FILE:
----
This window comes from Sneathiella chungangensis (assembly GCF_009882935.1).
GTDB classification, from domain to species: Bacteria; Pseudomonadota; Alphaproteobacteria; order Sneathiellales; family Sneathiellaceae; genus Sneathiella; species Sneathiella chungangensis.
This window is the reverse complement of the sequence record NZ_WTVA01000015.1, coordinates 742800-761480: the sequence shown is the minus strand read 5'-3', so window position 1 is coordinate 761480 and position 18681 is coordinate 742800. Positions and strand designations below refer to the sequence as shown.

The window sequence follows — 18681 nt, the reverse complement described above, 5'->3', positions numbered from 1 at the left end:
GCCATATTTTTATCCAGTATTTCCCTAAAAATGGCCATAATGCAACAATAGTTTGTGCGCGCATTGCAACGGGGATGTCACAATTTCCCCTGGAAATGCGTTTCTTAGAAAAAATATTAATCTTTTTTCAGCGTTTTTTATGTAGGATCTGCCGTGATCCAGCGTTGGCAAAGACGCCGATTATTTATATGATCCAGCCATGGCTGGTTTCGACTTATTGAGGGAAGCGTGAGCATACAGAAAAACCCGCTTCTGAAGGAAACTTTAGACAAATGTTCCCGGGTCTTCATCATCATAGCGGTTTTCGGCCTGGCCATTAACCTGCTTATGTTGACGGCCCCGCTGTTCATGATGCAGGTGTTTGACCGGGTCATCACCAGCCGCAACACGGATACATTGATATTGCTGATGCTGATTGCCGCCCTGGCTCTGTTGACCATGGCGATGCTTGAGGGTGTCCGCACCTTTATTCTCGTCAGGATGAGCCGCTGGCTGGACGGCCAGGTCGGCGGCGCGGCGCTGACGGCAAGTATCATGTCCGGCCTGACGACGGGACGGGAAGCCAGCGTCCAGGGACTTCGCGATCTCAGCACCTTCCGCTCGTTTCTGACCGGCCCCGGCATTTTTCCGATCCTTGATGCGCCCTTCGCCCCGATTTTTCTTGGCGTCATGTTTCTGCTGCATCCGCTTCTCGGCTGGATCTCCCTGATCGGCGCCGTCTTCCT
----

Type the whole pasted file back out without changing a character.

This window comes from Sneathiella chungangensis (assembly GCF_009882935.1).
GTDB classification, from domain to species: Bacteria; Pseudomonadota; Alphaproteobacteria; order Sneathiellales; family Sneathiellaceae; genus Sneathiella; species Sneathiella chungangensis.
This window is the reverse complement of the sequence record NZ_WTVA01000015.1, coordinates 742800-761480: the sequence shown is the minus strand read 5'-3', so window position 1 is coordinate 761480 and position 18681 is coordinate 742800. Positions and strand designations below refer to the sequence as shown.

The window sequence follows — 18681 nt, the reverse complement described above, 5'->3', positions numbered from 1 at the left end:
GCCATATTTTTATCCAGTATTTCCCTAAAAATGGCCATAATGCAACAATAGTTTGTGCGCGCATTGCAACGGGGATGTCACAATTTCCCCTGGAAATGCGTTTCTTAGAAAAAATATTAATCTTTTTTCAGCGTTTTTTATGTAGGATCTGCCGTGATCCAGCGTTGGCAAAGACGCCGATTATTTATATGATCCAGCCATGGCTGGTTTCGACTTATTGAGGGAAGCGTGAGCATACAGAAAAACCCGCTTCTGAAGGAAACTTTAGACAAATGTTCCCGGGTCTTCATCATCATAGCGGTTTTCGGCCTGGCCATTAACCTGCTTATGTTGACGGCCCCGCTGTTCATGATGCAGGTGTTTGACCGGGTCATCACCAGCCGCAACACGGATACATTGATATTGCTGATGCTGATTGCCGCCCTGGCTCTGTTGACCATGGCGATGCTTGAGGGTGTCCGCACCTTTATTCTCGTCAGGATGAGCCGCTGGCTGGACGGCCAGGTCGGCGGCGCGGCGCTGACGGCAAGTATCATGTCCGGCCTGACGACGGGACGGGAAGCCAGCGTCCAGGGACTTCGCGATCTCAGCACCTTCCGCTCGTTTCTGACCGGCCCCGGCATTTTTCCGATCCTTGATGCGCCCTTCGCCCCGATTTTTCTTGGCGTCATGTTTCTGCTGCATCCGCTTCTCGGCTGGATCTCCCTGATCGGCGCCGTCTTCCT